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12/15/2014
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Car efficiency alone is not enough to decarbonise transport!

On 4 December 2014, the Environment Committee in the European Parliament held a public hearing on air quality and on national emissions beyond 2020. Emissions from road traffic were naturally discussed and the debate focused, as expected, on testing methods. The new test methodology to count for real-driving emissions should be introduced in EU legislation not earlier than 2017 and a representative from Daimler, explained that real driving test (World Light Duty Test Procedure) will require “massive” hardware changes for car manufacturers and a two-step approach to implement the changes at the manufacturing plants.

The bottom line is that real benefits in reducing carbon emissions from transport won’t be seen for approximately another 10 years.

In this context, my call for a more balanced approach to biofuels makes even more sense. Can the EU realistically only rely on car efficiency to decarbonise transport?

It’s true that great improvements have been made in vehicles’ emissions and that EU targets for 2015 have been met already in 2014, but all this is based on inaccurate measurements that do not reflect real driving conditions. In the meantime, biofuels are also under scrutiny and good performing biofuels such as sugarcane ethanol – which can definitely be part of the solution for a more sustainable transport system – are treated in the same way as less performing biofuels. Transport is left without any sound strategy to reduce its emissions!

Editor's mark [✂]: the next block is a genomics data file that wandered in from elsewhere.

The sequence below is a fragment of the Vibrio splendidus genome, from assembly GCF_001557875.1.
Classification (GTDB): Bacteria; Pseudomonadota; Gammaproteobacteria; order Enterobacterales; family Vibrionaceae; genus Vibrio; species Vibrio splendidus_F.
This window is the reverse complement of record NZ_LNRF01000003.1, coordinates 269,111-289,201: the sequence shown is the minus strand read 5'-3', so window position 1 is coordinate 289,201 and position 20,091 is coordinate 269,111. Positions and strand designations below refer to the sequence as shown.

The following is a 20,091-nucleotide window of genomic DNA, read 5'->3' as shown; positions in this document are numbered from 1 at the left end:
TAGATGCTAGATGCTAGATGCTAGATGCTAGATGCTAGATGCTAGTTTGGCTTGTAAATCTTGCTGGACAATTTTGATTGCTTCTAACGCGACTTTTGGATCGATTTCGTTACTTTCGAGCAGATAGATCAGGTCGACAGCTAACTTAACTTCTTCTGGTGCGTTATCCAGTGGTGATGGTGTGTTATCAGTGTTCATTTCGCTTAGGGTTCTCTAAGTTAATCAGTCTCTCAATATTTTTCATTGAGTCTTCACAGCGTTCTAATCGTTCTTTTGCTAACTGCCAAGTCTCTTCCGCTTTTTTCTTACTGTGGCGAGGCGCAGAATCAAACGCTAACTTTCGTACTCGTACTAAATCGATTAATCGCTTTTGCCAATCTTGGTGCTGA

Once again we encourage the Commission, which will facilitate second reading negotiations on ILUC, and the European Parliament and Member States, to pursue a more nuanced approach to biofuels and work towards a regulatory framework which promotes the best performing products and measures, such as bioethanol in transport and real driving test cycles for vehicles.

Géraldine Kutas

A seasoned professional specializing in international trade policy, Géraldine Kutas leverages over a decade of experience to strengthen UNICA’s activities across the European Union, the United States and Asia. She has a deep expertise in biofuels and agricultural policies, coupled with extensive exposure to multilateral and regional trade negotiations in agriculture. Ms. Kutas is the author and co-author of several international publications on these topics. Before joining UNICA, she was a researcher and a professor at the Groupe d’Economie Mondiale at Sciences Po(GEM), Paris, and coordinator of the European Biofuels Policy research programme (EBP). Ms. Kutas has also worked as a consultant at the Inter-American Bank of Development and for agro-business firms. Ms. Kutas has a Ph.D. in International Economics from the Institut d’Etudes Poliques de Paris and a Master degree in Latin American Studies from Georgetown University, Washington DC.